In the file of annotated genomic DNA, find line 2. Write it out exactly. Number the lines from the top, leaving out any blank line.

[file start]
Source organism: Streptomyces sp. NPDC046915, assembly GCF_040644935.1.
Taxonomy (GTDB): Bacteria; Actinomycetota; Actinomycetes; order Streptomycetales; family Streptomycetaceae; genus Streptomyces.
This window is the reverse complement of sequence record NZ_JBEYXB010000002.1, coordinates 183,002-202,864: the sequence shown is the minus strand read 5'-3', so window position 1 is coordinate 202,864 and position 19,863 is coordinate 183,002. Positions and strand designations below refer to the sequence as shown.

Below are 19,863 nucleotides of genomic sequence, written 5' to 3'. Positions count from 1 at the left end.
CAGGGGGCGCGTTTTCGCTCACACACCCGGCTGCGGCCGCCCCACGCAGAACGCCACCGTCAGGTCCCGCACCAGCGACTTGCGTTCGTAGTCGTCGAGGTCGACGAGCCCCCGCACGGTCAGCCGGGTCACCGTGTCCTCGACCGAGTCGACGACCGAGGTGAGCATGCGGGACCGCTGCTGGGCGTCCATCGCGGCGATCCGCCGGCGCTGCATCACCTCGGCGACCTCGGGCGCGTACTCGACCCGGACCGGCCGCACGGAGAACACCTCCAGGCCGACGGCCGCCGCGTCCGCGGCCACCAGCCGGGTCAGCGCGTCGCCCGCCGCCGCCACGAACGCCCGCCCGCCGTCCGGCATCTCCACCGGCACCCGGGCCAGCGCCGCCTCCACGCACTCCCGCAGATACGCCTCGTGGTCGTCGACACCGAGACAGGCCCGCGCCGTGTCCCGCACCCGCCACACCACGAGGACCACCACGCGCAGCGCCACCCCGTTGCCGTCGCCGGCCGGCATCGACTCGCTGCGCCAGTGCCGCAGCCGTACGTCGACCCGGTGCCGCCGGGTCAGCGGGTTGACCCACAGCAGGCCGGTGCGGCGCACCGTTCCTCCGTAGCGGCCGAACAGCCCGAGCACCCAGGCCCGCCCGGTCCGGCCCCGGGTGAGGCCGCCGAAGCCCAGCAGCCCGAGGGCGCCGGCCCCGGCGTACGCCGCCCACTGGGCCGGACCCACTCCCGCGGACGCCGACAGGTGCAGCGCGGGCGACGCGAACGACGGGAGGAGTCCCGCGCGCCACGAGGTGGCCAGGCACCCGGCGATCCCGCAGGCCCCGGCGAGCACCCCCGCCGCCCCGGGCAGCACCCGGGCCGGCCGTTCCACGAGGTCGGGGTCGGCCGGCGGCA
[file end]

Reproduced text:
Taxonomy (GTDB): Bacteria; Actinomycetota; Actinomycetes; order Streptomycetales; family Streptomycetaceae; genus Streptomyces.